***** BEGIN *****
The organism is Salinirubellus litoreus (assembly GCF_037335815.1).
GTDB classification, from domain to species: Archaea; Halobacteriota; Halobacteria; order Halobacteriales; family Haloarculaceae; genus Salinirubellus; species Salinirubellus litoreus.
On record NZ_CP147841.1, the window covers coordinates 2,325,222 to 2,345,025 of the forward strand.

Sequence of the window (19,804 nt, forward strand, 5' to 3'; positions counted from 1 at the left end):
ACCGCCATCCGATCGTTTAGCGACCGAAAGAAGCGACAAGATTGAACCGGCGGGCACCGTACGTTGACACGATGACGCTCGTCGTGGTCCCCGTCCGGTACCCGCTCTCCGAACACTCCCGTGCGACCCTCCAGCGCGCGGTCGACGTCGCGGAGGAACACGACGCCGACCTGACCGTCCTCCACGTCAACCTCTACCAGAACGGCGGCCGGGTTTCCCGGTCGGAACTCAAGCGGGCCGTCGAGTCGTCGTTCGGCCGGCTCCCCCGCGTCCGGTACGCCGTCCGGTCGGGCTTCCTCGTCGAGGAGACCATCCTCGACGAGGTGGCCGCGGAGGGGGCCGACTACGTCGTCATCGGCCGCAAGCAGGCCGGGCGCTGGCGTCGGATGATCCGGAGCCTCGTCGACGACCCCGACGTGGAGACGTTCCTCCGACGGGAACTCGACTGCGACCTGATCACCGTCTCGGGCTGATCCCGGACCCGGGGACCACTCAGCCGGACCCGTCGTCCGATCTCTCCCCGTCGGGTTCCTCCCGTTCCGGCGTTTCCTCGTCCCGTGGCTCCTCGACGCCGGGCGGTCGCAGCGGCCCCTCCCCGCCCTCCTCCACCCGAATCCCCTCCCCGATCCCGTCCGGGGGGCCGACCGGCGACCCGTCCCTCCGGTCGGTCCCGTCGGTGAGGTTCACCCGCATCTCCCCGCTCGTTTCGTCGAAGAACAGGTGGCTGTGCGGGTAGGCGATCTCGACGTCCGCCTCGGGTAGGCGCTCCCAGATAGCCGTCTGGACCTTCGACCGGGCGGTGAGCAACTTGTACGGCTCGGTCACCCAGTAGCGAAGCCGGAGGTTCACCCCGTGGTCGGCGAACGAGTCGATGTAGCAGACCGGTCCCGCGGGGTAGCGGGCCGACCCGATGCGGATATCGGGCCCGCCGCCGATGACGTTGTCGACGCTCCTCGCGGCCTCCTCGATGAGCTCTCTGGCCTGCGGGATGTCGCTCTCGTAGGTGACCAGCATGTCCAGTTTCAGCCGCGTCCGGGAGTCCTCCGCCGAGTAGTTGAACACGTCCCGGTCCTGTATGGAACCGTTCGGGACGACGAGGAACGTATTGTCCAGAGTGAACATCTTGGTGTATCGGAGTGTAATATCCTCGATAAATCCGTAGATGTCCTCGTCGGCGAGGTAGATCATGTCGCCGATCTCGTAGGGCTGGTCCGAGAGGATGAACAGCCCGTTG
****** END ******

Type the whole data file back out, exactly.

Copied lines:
The organism is Salinirubellus litoreus (assembly GCF_037335815.1).
GTDB classification, from domain to species: Archaea; Halobacteriota; Halobacteria; order Halobacteriales; family Haloarculaceae; genus Salinirubellus; species Salinirubellus litoreus.
On record NZ_CP147841.1, the window covers coordinates 2,325,222 to 2,345,025 of the forward strand.

Sequence of the window (19,804 nt, forward strand, 5' to 3'; positions counted from 1 at the left end):
ACCGCCATCCGATCGTTTAGCGACCGAAAGAAGCGACAAGATTGAACCGGCGGGCACCGTACGTTGACACGATGACGCTCGTCGTGGTCCCCGTCCGGTACCCGCTCTCCGAACACTCCCGTGCGACCCTCCAGCGCGCGGTCGACGTCGCGGAGGAACACGACGCCGACCTGACCGTCCTCCACGTCAACCTCTACCAGAACGGCGGCCGGGTTTCCCGGTCGGAACTCAAGCGGGCCGTCGAGTCGTCGTTCGGCCGGCTCCCCCGCGTCCGGTACGCCGTCCGGTCGGGCTTCCTCGTCGAGGAGACCATCCTCGACGAGGTGGCCGCGGAGGGGGCCGACTACGTCGTCATCGGCCGCAAGCAGGCCGGGCGCTGGCGTCGGATGATCCGGAGCCTCGTCGACGACCCCGACGTGGAGACGTTCCTCCGACGGGAACTCGACTGCGACCTGATCACCGTCTCGGGCTGATCCCGGACCCGGGGACCACTCAGCCGGACCCGTCGTCCGATCTCTCCCCGTCGGGTTCCTCCCGTTCCGGCGTTTCCTCGTCCCGTGGCTCCTCGACGCCGGGCGGTCGCAGCGGCCCCTCCCCGCCCTCCTCCACCCGAATCCCCTCCCCGATCCCGTCCGGGGGGCCGACCGGCGACCCGTCCCTCCGGTCGGTCCCGTCGGTGAGGTTCACCCGCATCTCCCCGCTCGTTTCGTCGAAGAACAGGTGGCTGTGCGGGTAGGCGATCTCGACGTCCGCCTCGGGTAGGCGCTCCCAGATAGCCGTCTGGACCTTCGACCGGGCGGTGAGCAACTTGTACGGCTCGGTCACCCAGTAGCGAAGCCGGAGGTTCACCCCGTGGTCGGCGAACGAGTCGATGTAGCAGACCGGTCCCGCGGGGTAGCGGGCCGACCCGATGCGGATATCGGGCCCGCCGCCGATGACGTTGTCGACGCTCCTCGCGGCCTCCTCGATGAGCTCTCTGGCCTGCGGGATGTCGCTCTCGTAGGTGACCAGCATGTCCAGTTTCAGCCGCGTCCGGGAGTCCTCCGCCGAGTAGTTGAACACGTCCCGGTCCTGTATGGAACCGTTCGGGACGACGAGGAACGTATTGTCCAGAGTGAACATCTTGGTGTATCGGAGTGTAATATCCTCGATAAATCCGTAGATGTCCTCGTCGGCGAGGTAGATCATGTCGCCGATCTCGTAGGGCTGGTCCGAGAGGATGAACAGCCCGTTG